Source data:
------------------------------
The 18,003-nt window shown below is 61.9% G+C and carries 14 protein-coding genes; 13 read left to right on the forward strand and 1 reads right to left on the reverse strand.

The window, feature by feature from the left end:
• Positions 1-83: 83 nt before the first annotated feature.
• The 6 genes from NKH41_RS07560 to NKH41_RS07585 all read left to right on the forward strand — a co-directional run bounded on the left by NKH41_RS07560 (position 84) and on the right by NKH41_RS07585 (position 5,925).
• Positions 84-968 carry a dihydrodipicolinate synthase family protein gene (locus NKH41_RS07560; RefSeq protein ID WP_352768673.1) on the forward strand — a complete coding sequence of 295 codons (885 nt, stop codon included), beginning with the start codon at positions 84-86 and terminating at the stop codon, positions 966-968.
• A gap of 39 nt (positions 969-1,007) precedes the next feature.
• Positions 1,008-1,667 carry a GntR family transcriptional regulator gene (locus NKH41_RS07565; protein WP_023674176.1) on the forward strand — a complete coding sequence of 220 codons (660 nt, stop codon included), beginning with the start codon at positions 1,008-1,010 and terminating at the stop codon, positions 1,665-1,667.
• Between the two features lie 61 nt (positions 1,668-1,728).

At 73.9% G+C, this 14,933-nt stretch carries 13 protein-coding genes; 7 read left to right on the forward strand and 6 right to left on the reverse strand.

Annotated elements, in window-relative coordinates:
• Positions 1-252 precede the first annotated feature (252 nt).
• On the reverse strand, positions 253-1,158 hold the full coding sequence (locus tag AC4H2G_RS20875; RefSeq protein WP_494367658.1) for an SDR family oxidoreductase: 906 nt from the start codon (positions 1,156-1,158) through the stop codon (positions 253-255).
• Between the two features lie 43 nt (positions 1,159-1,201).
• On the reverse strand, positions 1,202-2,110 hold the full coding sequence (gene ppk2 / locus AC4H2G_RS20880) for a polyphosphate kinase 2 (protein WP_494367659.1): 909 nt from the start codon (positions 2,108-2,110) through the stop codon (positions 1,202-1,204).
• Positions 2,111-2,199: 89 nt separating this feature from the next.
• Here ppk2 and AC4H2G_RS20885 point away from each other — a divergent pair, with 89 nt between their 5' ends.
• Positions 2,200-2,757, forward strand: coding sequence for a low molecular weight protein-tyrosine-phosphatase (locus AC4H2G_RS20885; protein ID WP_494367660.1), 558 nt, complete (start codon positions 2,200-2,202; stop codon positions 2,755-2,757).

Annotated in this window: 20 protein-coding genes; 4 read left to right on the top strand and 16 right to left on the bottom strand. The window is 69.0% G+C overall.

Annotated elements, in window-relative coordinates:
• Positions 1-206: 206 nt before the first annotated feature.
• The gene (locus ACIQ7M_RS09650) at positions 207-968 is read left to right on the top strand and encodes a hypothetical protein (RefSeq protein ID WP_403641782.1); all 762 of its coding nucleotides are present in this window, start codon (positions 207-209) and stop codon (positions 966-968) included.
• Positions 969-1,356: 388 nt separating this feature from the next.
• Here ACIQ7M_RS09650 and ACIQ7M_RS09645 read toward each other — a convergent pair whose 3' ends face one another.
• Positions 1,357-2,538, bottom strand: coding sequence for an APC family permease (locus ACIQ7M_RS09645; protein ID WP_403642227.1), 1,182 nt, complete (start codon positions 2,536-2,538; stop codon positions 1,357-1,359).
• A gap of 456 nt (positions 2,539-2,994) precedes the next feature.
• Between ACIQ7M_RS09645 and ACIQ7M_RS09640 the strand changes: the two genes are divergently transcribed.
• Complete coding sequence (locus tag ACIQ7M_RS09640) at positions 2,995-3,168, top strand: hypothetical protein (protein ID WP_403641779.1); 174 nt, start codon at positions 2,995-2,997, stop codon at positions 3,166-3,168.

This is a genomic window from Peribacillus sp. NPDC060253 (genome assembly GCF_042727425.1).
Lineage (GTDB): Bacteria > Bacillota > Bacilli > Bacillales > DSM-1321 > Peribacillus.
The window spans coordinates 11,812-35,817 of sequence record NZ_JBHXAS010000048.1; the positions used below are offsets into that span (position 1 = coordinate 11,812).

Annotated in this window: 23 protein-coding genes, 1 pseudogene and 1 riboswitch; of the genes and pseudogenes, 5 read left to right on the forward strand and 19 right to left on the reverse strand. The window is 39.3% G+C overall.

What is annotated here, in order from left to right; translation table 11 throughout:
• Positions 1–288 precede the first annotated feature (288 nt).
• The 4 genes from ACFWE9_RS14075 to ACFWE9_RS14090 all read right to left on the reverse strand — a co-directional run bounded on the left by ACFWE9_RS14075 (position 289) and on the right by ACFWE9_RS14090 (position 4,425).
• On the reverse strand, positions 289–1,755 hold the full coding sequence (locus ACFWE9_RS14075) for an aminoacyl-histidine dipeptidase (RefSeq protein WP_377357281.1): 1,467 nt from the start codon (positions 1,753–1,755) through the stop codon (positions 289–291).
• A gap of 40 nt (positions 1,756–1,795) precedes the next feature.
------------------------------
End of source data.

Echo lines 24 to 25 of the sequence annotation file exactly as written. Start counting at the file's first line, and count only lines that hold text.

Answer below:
• Positions 1,357-2,538, bottom strand: coding sequence for an APC family permease (locus ACIQ7M_RS09645; protein ID WP_403642227.1), 1,182 nt, complete (start codon positions 2,536-2,538; stop codon positions 1,357-1,359).
• A gap of 456 nt (positions 2,539-2,994) precedes the next feature.